The Story of You and the End of the World
It’s always been waiting.
Suppose you went to the retreats, subscribed to the magazines, attended the talks, and knew all the songs. Suppose it was never strange to you, because creatures are obliged to take on the shape and size of their surroundings. Suppose you could quote the warnings from memory. The warnings weren’t as fun as the songs, but they were necessary, because the world was dangerous and there were so many ways to fall.
Somewhere along the way, They started training you for the final days. They started when you were still young enough to consider “knight” or “princess” legit career goals.
A list of things that scared you:
- A rat maybe swimming up into the toilet bowl and biting you on the butt while you were trying to poop.
- All your stuffed animals potentially being destroyed in a fire.
- The microscopic bugs that lived in your eyelashes.
- The end of the world.
As a tiny soldier, you knew you needed to be prepared for the quartet of deadly riders to arrive at any moment. You pictured them breaking through the clouds with their woeful gifts. Maybe the horses’ hooves would smash into you immediately. You read books, consuming information about avoiding cursed numbers alongside your worn copies of Nancy Drew and Encyclopedia Brown. When you watched the news you guessed at which figure might be the foretold one.
They kept telling you how important it was to be steadfast and submit heroically to death when the time came.
But you feared you were a coward. Your odds of getting through a martyrdom scenario without reenacting the blender scene from Goonies weren’t great. What would They say if They knew?
Because They were so brave and They were determined you needed to be brave, too. They created horror films for this specific purpose. On Sundays They gathered you and your friends, turned down the lights, and hit the play button, giving you glimpses into all of your fears.
You witnessed kids dying and being sent to the abyss. You watched the heads of the steadfast get chopped off. You heard all the screams. In one movie you observed fiends tormenting kids and locking them into cages.
They told you all of it was real and you needed to take it very seriously. When you had nightmares, they were gory with terrible production values.
You were afraid to talk about the way the movies made you feel. If you admitted you were scared, then you were admitting your trust wasn’t strong enough. And if your trust wasn’t strong enough, then all the terrible things from the movies would happen to you. So you stayed silent and so did your friends.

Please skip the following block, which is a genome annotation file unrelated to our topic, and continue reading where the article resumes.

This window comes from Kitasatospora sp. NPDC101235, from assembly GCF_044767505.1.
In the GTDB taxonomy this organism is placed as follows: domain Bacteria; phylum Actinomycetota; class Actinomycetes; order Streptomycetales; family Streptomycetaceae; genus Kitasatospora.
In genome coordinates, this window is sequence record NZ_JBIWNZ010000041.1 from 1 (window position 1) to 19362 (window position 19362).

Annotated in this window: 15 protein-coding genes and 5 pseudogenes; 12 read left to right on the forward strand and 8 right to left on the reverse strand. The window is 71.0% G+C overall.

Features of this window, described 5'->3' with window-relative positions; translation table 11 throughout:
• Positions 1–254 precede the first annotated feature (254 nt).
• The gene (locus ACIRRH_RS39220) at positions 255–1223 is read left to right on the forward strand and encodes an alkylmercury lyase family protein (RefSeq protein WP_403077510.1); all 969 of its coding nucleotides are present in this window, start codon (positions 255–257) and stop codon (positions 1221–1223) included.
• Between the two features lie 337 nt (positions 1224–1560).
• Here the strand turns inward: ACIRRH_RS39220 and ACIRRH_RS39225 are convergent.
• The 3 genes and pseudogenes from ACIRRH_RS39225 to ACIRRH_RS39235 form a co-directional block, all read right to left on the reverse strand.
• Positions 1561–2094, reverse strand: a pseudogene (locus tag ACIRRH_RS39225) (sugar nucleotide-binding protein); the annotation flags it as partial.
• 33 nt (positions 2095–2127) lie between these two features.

Sometimes bad things happened in the world. “Proves we’re living in the final days,” They’d say conspiratorially. They were starving for the end of the world; They couldn’t wait for it to come.
You hoped They were wrong.
You hoped the reckoning might wait a decade or two, so you could make it to the kissing part of your life before everything went away.
You worried that when They began to rise into the sky, like holy hot air balloons, you’d be left behind with all the people who didn’t have enough trust.
They kept upping the stakes. They locked everyone inside. They wore boots and pretended They’d arrested you. Then they interrogated you, trying to get you to crack, to admit it was all a scam. If you held fast, then you won the game.
Afterwards They ordered pizza.
You didn’t plan for the future. Why bother? Each time you started a book, you hoped the world would last long enough for you to finish it.
And now? Maybe you don’t hate Them for what they took. They also taught you how to forgive, not thinking you’d need it for this. They believed everything was for your own good. They believed you’d be safely tucked away in utopia when the final days got really bad.
You weren’t sure. You wondered if your secret thoughts were strange and dangerous. If those twists of your mind would tilt your ultimate outcome more toward fire than splendor.
For the entire history of the world, there have always been Theys who thought the world was ending. So far, They have been wrong. Sure, tomorrow everything could explode in a haze of smoky gas, fat ladies singing and flying pigs, but this planet could also have another thousand years in it. That’s some comfort, at least.
Each day the world doesn’t end brings another food you can try, another joke you can tell, another friend you can make. Another chapter in the book that you’re writing. Life happened to you while you were waiting for demons to arrive and it would have been nice to be half as prepared for the former as you were for the latter. Not that anyone ever is. You know each moment you steal betrays Them somehow, but you keep on stealing them.
Or, maybe They were right and the world is always ending. In lots of small ways, one day at a time.
There are signs everywhere, if you look for them. Earthquakes are signs. Wars are signs. False prophets are signs. Panic-stricken toilet paper binges are signs? You wouldn’t be surprised.
You don’t want to look for signs anymore. The world will keep ending, with or without you. The way to stop the fear isn’t to pretend, isn’t to cry, isn’t to obey all the rules, or break the rules one by one. It’s to make room for love, make room for joy, make room for silliness. Even a crack will do.
Stay well and wash your hands.